Joshua Toulmin Smith
Lawyer, Deceased Person
1816 – 1869
Who was Joshua Toulmin Smith?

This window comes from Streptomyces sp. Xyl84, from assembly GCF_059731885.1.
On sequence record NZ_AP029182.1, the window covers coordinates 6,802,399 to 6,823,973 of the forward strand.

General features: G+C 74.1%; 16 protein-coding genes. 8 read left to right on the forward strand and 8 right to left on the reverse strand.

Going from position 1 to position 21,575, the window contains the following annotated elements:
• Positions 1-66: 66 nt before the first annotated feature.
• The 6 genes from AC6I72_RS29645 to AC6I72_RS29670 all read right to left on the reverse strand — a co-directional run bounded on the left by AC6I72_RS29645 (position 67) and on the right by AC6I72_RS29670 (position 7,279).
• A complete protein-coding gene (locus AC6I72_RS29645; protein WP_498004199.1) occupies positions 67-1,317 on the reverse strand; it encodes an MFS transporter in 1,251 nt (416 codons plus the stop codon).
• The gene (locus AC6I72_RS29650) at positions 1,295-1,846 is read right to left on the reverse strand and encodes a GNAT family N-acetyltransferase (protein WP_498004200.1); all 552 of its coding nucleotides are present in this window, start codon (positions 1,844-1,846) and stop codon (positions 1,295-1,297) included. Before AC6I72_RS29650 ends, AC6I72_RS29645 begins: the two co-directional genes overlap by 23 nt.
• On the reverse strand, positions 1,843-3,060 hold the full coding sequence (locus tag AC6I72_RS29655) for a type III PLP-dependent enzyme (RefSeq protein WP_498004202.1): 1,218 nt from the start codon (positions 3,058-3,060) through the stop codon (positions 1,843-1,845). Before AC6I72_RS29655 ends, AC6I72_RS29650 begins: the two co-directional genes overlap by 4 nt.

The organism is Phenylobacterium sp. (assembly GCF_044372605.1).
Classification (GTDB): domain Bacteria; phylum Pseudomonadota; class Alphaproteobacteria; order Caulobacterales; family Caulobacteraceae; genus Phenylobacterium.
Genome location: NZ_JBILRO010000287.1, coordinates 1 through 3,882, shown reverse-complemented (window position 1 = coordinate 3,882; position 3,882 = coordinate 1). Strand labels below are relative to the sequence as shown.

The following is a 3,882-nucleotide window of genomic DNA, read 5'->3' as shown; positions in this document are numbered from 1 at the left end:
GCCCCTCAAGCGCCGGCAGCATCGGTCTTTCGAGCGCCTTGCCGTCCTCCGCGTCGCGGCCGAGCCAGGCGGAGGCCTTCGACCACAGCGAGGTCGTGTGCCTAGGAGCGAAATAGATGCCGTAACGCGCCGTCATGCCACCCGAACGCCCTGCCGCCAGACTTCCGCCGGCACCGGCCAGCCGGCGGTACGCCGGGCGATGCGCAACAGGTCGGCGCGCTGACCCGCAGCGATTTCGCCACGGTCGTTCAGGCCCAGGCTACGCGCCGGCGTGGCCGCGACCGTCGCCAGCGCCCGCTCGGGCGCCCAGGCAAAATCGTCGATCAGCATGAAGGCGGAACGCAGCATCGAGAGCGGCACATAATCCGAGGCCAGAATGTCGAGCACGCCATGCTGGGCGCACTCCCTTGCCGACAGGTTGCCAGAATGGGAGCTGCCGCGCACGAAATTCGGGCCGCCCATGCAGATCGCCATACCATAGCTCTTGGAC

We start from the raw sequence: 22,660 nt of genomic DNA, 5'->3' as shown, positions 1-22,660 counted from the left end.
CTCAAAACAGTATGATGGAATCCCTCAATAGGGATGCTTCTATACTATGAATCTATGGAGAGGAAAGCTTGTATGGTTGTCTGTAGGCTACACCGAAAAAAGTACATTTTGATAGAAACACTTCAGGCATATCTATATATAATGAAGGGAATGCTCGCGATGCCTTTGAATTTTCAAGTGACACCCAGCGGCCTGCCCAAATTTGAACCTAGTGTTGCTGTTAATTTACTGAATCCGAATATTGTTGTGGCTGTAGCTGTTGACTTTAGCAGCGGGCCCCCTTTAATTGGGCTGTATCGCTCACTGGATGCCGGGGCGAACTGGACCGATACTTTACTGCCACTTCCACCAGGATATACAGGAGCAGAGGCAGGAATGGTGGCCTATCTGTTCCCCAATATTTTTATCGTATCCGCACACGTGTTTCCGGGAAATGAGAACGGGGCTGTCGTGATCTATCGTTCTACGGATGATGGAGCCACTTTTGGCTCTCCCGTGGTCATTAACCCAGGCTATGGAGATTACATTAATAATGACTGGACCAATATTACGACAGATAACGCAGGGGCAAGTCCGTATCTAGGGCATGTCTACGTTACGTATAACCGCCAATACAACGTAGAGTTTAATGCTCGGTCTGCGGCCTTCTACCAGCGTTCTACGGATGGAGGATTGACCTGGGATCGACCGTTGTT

Born in Birmingham as Joshua Smith, he moved to London in 1835 and pursued a career in law, studying at Lincoln's Inn. Smith was not called to the bar until 1849, as he interrupted his legal studies to settle between 1837 and 1842 with his new wife Martha in America where he lectured on philosophy and phrenology. Joshua Smith was an incessant writer. In 1839 he gained a diploma of the Royal Society of Antiquaries of Copenhagen for his work The Discovery of America by the Northmen in the Tenth Century, while his interest in geology and subsequent papers led to him being offered the position of President of the newly formed Geologists' Association, which he declined. However, the main focus of his writings for many years was as a proponent of local self-government through traditional institutions, such as the parish, the vestry and the ward, a subject also taken up by his daughter Lucy Toulmin Smith. After the cholera epidemic of 1847, Smith's knowledge of law combined with his involvement in his own Highgate neighbourhood led to his demanding better sanitation and reforms advocating devolution and local responsibility. In 1851 his work Local Self-Government and Centralisation was published and followed in 1854 by The Parish and its Obligations and Powers.
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